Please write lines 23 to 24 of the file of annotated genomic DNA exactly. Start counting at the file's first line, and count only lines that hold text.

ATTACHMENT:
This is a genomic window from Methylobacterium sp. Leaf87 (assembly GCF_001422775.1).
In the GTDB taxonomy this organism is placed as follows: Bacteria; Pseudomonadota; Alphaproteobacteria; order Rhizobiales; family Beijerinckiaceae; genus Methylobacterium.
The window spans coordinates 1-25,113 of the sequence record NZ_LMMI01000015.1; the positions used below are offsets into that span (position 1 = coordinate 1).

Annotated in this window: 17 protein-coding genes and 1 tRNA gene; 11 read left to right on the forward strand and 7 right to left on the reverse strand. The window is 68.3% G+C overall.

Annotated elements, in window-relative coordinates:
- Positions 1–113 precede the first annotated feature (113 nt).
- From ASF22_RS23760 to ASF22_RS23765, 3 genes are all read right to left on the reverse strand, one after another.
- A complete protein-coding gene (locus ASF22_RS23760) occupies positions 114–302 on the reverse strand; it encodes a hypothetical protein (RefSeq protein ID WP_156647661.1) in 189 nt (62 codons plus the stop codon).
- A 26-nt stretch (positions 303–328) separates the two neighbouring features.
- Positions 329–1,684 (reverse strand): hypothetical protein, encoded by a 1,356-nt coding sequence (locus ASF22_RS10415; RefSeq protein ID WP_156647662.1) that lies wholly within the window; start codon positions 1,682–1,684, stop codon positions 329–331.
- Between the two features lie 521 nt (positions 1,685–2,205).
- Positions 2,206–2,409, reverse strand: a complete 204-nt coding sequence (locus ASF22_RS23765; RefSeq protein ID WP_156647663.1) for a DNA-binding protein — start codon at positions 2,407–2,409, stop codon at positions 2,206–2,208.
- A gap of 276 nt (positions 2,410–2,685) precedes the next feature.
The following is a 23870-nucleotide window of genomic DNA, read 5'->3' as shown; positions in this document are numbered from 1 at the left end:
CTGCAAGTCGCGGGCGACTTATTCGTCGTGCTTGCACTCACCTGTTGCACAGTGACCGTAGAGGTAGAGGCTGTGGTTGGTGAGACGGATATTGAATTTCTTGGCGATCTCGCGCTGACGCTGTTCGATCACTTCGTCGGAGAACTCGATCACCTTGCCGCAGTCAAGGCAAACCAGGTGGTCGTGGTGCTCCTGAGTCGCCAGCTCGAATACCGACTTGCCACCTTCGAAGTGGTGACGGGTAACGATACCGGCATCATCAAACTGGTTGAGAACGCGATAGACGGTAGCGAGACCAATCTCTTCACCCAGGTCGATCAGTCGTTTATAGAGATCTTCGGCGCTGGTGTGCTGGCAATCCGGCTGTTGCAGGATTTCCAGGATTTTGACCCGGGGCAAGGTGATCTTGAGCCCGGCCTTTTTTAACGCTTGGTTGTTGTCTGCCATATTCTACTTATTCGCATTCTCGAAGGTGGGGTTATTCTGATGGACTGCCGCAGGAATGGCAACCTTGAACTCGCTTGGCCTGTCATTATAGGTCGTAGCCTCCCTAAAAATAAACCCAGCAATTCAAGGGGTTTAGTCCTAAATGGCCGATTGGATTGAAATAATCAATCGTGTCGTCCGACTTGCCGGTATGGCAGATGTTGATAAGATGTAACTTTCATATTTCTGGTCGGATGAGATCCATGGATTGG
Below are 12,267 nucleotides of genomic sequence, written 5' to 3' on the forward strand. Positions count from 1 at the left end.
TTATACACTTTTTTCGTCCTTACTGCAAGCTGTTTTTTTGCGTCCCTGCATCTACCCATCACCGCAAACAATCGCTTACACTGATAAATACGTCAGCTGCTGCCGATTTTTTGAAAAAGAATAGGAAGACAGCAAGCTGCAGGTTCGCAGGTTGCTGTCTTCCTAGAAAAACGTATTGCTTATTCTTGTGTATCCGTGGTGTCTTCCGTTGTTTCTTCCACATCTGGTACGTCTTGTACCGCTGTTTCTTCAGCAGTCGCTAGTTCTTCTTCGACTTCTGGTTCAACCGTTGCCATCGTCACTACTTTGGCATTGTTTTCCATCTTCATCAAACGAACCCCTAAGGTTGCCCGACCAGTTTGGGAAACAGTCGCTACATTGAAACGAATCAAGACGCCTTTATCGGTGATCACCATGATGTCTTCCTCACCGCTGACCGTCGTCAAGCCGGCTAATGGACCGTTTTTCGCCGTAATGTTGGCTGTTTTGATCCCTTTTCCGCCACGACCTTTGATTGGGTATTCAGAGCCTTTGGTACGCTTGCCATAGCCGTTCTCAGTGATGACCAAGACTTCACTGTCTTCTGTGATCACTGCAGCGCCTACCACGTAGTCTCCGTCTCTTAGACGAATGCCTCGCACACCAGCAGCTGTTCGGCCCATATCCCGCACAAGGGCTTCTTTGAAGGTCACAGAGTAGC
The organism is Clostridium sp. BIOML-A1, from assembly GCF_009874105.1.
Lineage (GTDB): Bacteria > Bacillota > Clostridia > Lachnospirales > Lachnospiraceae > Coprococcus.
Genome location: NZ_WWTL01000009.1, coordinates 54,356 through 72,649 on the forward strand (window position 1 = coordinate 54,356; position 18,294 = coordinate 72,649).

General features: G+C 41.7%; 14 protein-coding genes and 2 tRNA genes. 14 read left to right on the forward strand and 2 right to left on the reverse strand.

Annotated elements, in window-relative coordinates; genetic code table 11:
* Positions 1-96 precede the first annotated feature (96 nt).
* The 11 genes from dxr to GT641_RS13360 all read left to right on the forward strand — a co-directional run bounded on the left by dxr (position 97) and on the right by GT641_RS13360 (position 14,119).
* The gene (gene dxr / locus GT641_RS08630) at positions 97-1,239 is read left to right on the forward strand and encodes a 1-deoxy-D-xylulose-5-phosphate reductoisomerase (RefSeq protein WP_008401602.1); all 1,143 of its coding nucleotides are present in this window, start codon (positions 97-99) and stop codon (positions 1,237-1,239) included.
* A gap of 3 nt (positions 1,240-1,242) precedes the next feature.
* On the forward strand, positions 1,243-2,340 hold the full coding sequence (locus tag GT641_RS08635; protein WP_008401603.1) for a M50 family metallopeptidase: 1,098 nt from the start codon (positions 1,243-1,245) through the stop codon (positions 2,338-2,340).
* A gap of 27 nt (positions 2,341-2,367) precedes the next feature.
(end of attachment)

* Positions 1-96 precede the first annotated feature (96 nt).
* The 11 genes from dxr to GT641_RS13360 all read left to right on the forward strand — a co-directional run bounded on the left by dxr (position 97) and on the right by GT641_RS13360 (position 14,119).